On March 30, 1940, Milton Boyd Kay married Cassie Leopold Winkler in Miami. She was a widow who had previously lived in Pittsburgh before her first husband Leo Winkler died, so perhaps M. Boyd knew her from his days living there.  He was 59, she was 57. They were married by a county judge.

M Boyd Kay marriage to Cassie Winkler Ancestry.com. Florida, County Marriages, 1823-1982 [database on-line]. Lehi, UT, USA: Ancestry.com Operations, Inc., 2016. Original data: Marriage Records. Florida Marriages. FamilySearch, Salt Lake City, UT.

M Boyd Kay marriage to Cassie Winkler
Ancestry.com. Florida, County Marriages, 1823-1982 [database on-line]. Lehi, UT, USA: Ancestry.com Operations, Inc., 2016.
Original data: Marriage Records. Florida Marriages. FamilySearch, Salt Lake City, UT.

On July 15, 1940, Howard Kay married Estell Goodhart Kaufmann in Cleveland, though he was already residing in Miami by then; he was 57, she was 47 and had been widowed twice before marrying Howard. Estell had also grown up in Cleveland, so perhaps Howard had known her when he was younger. On the marriage registry, Estell gave her address as 11338 Belleflower Road, the address where Howard’s sister Moynelle and her family as well as his mother and he and his brothers had lived at various times over the years.  Howard reported his occupation as a hotel manager on the marriage record.

Howard Kay marriage to Estell Kaufmann Cuyahoga County Archive; Cleveland, Ohio; Cuyahoga County, Ohio, Marriage Records, 1810-1973; Volume: Vol 191-192; Page: 83; Year Range: 1940 Apr - 1940 Aug

Howard Kay marriage to Estell Kaufmann
Cuyahoga County Archive; Cleveland, Ohio; Cuyahoga County, Ohio, Marriage Records, 1810-1973; Volume: Vol 191-192; Page: 83; Year Range: 1940 Apr – 1940 Aug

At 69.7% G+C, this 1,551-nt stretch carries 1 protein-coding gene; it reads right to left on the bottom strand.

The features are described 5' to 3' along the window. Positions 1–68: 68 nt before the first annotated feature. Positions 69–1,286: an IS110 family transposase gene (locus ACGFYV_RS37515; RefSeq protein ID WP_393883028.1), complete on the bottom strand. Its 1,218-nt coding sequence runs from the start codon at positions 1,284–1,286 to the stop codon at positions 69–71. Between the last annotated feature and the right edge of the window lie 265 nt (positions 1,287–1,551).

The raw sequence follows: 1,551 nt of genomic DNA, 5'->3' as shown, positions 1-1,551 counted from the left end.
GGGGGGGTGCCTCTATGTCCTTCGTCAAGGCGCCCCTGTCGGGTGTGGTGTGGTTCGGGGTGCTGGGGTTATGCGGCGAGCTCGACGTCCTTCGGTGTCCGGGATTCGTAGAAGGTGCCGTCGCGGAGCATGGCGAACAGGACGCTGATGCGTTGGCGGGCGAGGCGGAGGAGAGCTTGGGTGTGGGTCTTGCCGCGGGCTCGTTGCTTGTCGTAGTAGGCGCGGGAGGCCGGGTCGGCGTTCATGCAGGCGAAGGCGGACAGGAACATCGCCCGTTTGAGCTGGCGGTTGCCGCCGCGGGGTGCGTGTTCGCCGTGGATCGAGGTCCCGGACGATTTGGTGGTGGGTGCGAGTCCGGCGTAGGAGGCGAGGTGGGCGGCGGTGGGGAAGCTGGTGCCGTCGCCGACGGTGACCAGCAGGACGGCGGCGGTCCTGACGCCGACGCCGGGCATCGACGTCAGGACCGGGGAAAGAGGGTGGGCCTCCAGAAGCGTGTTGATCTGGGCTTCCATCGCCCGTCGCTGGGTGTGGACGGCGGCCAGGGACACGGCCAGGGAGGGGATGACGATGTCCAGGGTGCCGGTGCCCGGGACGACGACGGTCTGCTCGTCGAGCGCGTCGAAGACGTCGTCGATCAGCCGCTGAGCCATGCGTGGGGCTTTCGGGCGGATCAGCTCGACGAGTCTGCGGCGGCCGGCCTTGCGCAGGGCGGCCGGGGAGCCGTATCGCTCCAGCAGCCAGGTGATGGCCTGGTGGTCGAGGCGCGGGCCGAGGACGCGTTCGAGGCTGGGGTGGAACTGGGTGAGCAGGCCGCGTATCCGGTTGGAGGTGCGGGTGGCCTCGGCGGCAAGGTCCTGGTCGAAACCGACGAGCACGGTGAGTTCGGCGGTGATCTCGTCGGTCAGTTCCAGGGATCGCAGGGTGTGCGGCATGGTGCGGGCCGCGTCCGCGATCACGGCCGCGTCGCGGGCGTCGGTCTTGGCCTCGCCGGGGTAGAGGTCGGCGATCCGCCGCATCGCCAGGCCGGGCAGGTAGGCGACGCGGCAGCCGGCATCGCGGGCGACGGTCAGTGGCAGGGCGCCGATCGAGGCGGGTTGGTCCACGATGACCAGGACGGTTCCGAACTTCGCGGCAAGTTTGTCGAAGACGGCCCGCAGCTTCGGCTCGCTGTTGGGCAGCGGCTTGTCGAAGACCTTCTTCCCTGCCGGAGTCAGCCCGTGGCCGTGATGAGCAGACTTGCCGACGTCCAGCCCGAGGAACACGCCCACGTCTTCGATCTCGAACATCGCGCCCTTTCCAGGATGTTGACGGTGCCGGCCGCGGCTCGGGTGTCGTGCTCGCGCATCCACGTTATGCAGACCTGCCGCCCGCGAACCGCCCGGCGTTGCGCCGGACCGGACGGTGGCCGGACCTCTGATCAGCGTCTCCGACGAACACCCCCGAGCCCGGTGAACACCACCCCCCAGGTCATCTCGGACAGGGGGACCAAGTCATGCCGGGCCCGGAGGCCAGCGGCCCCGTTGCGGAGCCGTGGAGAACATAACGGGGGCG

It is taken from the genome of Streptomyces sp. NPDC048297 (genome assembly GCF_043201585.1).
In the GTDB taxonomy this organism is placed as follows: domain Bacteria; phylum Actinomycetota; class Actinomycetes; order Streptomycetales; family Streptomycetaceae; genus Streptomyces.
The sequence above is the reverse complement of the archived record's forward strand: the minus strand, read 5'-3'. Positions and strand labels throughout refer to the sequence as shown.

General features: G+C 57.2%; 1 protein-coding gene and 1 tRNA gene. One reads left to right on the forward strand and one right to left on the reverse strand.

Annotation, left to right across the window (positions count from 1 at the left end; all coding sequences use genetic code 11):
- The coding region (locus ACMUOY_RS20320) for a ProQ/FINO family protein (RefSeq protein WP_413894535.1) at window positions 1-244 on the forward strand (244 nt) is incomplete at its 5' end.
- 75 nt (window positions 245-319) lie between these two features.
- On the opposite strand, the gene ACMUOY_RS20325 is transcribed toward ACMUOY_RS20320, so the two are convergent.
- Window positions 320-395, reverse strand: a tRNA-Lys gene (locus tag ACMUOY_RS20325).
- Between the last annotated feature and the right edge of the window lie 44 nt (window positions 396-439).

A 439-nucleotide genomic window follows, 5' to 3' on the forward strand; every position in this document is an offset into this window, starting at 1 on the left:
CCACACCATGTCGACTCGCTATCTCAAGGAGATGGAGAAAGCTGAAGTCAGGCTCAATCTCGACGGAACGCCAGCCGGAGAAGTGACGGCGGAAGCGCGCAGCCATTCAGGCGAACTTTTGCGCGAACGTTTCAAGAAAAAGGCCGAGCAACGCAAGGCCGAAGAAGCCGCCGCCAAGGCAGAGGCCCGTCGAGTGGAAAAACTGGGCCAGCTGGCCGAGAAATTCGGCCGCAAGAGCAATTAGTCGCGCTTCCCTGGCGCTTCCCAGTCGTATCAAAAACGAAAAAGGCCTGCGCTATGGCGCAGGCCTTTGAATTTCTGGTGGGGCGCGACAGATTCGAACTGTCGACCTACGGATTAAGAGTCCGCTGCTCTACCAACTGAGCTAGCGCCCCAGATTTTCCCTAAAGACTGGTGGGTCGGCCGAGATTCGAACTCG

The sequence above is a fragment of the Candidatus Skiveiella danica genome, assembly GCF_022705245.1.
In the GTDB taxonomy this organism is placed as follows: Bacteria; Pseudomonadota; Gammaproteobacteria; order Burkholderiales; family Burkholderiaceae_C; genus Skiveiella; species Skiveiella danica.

Although I don’t have the exact date, Ivan was also married by 1940, as indicated on the 1940 census. His wife’s name was Rhea Kaufman, and in 1940, she was 50, Ivan was 55. Rhea was an instructor for a telegraph company and Ivan was still a superintendent in a department store.

Thus, within a few years after their mother died in 1936, all five Katzenstein/Kay sons were married whereas none had been married at the beginning of 1935.

In 1940, Moynelle and Bert Spanye were counted twice on the census. First, on April 9, they were included in the census report for Miami, Florida, where they were guests in the Triton Hotel, along with their daughter Margaret.  Moynelle’s brother Howard was also residing in the hotel and is listed as the hotel manager.

Howard Kay and Spanye family on 1940 US census Year: 1940; Census Place: Miami Beach, Dade, Florida; Roll: T627_581; Page: 83B; Enumeration District: 13-38B

Howard Kay and Spanye family on 1940 US census
Year: 1940; Census Place: Miami Beach, Dade, Florida; Roll: T627_581; Page: 83B; Enumeration District: 13-38B

But on April 12, 1940, Bert and Moynelle were enumerated in Cleveland at their home at 11338 Belleflower Road; Bert reported that he was now working in the real estate business. And Margaret was back with her husband and children in Cleveland by April 26, when they were enumerated. William was a salesman for a gas valve manufacturing company.

Six months later, on November 20, 1941, Bert Spanye died at age 73 in Miami, according to the Florida Death Index on Ancestry.  Three and a half years later Moynelle Katzenstein Spanye died on March 14, 1945 in Cleveland, according to the Ohio Deaths database on Ancestry. She was 76 and was survived by her daughter Margaret and her two grandchildren.  She also was survived by her five younger brothers, Milton, Howard, Ivan, Earl, and Vernon.